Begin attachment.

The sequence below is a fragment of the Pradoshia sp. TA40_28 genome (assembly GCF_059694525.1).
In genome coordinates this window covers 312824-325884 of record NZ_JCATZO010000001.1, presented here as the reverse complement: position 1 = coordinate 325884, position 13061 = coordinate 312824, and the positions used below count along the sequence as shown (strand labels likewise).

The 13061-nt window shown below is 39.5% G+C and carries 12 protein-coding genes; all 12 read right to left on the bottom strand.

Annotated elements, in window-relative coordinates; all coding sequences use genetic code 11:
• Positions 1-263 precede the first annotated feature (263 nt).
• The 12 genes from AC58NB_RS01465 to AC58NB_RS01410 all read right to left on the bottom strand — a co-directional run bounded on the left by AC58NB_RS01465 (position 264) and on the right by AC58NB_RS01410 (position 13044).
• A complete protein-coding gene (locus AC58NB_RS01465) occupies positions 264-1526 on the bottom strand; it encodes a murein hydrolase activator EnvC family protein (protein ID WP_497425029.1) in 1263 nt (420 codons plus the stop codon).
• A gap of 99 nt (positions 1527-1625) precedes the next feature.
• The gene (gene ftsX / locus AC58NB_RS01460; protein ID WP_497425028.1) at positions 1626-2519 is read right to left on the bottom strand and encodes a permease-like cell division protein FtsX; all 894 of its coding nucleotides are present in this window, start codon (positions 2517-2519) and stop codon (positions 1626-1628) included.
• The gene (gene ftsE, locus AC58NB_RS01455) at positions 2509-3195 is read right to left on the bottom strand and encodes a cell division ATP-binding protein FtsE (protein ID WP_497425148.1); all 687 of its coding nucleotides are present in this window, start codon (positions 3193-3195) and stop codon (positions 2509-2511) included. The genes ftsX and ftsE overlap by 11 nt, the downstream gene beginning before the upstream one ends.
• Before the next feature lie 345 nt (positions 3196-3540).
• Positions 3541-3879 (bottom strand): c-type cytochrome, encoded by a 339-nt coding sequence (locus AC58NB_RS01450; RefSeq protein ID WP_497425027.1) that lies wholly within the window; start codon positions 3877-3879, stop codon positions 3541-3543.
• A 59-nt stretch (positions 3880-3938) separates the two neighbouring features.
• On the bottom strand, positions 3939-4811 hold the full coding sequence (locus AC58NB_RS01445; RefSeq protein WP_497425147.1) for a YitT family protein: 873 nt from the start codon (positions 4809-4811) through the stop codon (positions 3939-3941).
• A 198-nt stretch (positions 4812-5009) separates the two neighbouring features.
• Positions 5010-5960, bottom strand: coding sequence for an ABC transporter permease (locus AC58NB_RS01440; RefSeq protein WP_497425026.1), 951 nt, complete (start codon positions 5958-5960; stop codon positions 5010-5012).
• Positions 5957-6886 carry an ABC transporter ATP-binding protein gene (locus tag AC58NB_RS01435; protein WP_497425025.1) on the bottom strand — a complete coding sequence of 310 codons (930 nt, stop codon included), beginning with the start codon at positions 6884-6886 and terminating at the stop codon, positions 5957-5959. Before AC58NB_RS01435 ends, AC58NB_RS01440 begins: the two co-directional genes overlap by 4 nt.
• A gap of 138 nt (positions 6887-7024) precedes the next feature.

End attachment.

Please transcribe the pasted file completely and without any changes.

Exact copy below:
The sequence below is a fragment of the Pradoshia sp. TA40_28 genome (assembly GCF_059694525.1).
In genome coordinates this window covers 312824-325884 of record NZ_JCATZO010000001.1, presented here as the reverse complement: position 1 = coordinate 325884, position 13061 = coordinate 312824, and the positions used below count along the sequence as shown (strand labels likewise).

The 13061-nt window shown below is 39.5% G+C and carries 12 protein-coding genes; all 12 read right to left on the bottom strand.

Annotated elements, in window-relative coordinates; all coding sequences use genetic code 11:
• Positions 1-263 precede the first annotated feature (263 nt).
• The 12 genes from AC58NB_RS01465 to AC58NB_RS01410 all read right to left on the bottom strand — a co-directional run bounded on the left by AC58NB_RS01465 (position 264) and on the right by AC58NB_RS01410 (position 13044).
• A complete protein-coding gene (locus AC58NB_RS01465) occupies positions 264-1526 on the bottom strand; it encodes a murein hydrolase activator EnvC family protein (protein ID WP_497425029.1) in 1263 nt (420 codons plus the stop codon).
• A gap of 99 nt (positions 1527-1625) precedes the next feature.
• The gene (gene ftsX / locus AC58NB_RS01460; protein ID WP_497425028.1) at positions 1626-2519 is read right to left on the bottom strand and encodes a permease-like cell division protein FtsX; all 894 of its coding nucleotides are present in this window, start codon (positions 2517-2519) and stop codon (positions 1626-1628) included.
• The gene (gene ftsE, locus AC58NB_RS01455) at positions 2509-3195 is read right to left on the bottom strand and encodes a cell division ATP-binding protein FtsE (protein ID WP_497425148.1); all 687 of its coding nucleotides are present in this window, start codon (positions 3193-3195) and stop codon (positions 2509-2511) included. The genes ftsX and ftsE overlap by 11 nt, the downstream gene beginning before the upstream one ends.
• Before the next feature lie 345 nt (positions 3196-3540).
• Positions 3541-3879 (bottom strand): c-type cytochrome, encoded by a 339-nt coding sequence (locus AC58NB_RS01450; RefSeq protein ID WP_497425027.1) that lies wholly within the window; start codon positions 3877-3879, stop codon positions 3541-3543.
• A 59-nt stretch (positions 3880-3938) separates the two neighbouring features.
• On the bottom strand, positions 3939-4811 hold the full coding sequence (locus AC58NB_RS01445; RefSeq protein WP_497425147.1) for a YitT family protein: 873 nt from the start codon (positions 4809-4811) through the stop codon (positions 3939-3941).
• A 198-nt stretch (positions 4812-5009) separates the two neighbouring features.
• Positions 5010-5960, bottom strand: coding sequence for an ABC transporter permease (locus AC58NB_RS01440; RefSeq protein WP_497425026.1), 951 nt, complete (start codon positions 5958-5960; stop codon positions 5010-5012).
• Positions 5957-6886 carry an ABC transporter ATP-binding protein gene (locus tag AC58NB_RS01435; protein WP_497425025.1) on the bottom strand — a complete coding sequence of 310 codons (930 nt, stop codon included), beginning with the start codon at positions 6884-6886 and terminating at the stop codon, positions 5957-5959. Before AC58NB_RS01435 ends, AC58NB_RS01440 begins: the two co-directional genes overlap by 4 nt.
• A gap of 138 nt (positions 6887-7024) precedes the next feature.